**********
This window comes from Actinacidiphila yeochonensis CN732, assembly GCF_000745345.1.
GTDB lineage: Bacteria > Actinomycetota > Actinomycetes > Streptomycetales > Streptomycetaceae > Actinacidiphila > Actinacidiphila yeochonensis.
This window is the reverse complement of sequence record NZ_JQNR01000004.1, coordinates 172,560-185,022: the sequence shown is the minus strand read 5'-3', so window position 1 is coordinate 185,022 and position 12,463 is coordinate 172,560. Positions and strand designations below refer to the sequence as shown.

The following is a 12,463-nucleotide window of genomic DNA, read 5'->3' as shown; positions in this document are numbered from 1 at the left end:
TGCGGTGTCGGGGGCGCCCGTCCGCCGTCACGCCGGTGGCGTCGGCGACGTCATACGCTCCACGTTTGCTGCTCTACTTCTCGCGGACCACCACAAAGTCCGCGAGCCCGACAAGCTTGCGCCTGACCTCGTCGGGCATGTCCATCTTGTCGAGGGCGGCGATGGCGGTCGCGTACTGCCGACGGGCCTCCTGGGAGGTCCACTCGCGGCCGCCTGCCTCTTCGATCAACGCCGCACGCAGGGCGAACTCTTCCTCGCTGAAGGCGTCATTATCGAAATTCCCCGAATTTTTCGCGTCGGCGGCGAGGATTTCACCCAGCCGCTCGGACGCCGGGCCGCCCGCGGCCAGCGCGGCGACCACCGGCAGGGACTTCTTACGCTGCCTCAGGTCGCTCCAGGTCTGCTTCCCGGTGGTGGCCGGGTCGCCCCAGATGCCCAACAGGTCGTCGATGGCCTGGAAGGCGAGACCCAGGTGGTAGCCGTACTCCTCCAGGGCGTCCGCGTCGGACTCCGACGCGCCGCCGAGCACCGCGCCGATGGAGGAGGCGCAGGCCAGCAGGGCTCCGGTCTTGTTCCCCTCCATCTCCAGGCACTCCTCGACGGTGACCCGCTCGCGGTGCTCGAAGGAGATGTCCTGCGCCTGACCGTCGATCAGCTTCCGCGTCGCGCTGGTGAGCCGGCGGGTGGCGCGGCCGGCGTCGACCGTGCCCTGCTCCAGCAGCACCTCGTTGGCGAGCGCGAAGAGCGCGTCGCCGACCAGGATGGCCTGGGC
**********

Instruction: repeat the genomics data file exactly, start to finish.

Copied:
This window comes from Actinacidiphila yeochonensis CN732, assembly GCF_000745345.1.
GTDB lineage: Bacteria > Actinomycetota > Actinomycetes > Streptomycetales > Streptomycetaceae > Actinacidiphila > Actinacidiphila yeochonensis.
This window is the reverse complement of sequence record NZ_JQNR01000004.1, coordinates 172,560-185,022: the sequence shown is the minus strand read 5'-3', so window position 1 is coordinate 185,022 and position 12,463 is coordinate 172,560. Positions and strand designations below refer to the sequence as shown.

The following is a 12,463-nucleotide window of genomic DNA, read 5'->3' as shown; positions in this document are numbered from 1 at the left end:
TGCGGTGTCGGGGGCGCCCGTCCGCCGTCACGCCGGTGGCGTCGGCGACGTCATACGCTCCACGTTTGCTGCTCTACTTCTCGCGGACCACCACAAAGTCCGCGAGCCCGACAAGCTTGCGCCTGACCTCGTCGGGCATGTCCATCTTGTCGAGGGCGGCGATGGCGGTCGCGTACTGCCGACGGGCCTCCTGGGAGGTCCACTCGCGGCCGCCTGCCTCTTCGATCAACGCCGCACGCAGGGCGAACTCTTCCTCGCTGAAGGCGTCATTATCGAAATTCCCCGAATTTTTCGCGTCGGCGGCGAGGATTTCACCCAGCCGCTCGGACGCCGGGCCGCCCGCGGCCAGCGCGGCGACCACCGGCAGGGACTTCTTACGCTGCCTCAGGTCGCTCCAGGTCTGCTTCCCGGTGGTGGCCGGGTCGCCCCAGATGCCCAACAGGTCGTCGATGGCCTGGAAGGCGAGACCCAGGTGGTAGCCGTACTCCTCCAGGGCGTCCGCGTCGGACTCCGACGCGCCGCCGAGCACCGCGCCGATGGAGGAGGCGCAGGCCAGCAGGGCTCCGGTCTTGTTCCCCTCCATCTCCAGGCACTCCTCGACGGTGACCCGCTCGCGGTGCTCGAAGGAGATGTCCTGCGCCTGACCGTCGATCAGCTTCCGCGTCGCGCTGGTGAGCCGGCGGGTGGCGCGGCCGGCGTCGACCGTGCCCTGCTCCAGCAGCACCTCGTTGGCGAGCGCGAAGAGCGCGTCGCCGACCAGGATGGCCTGGGC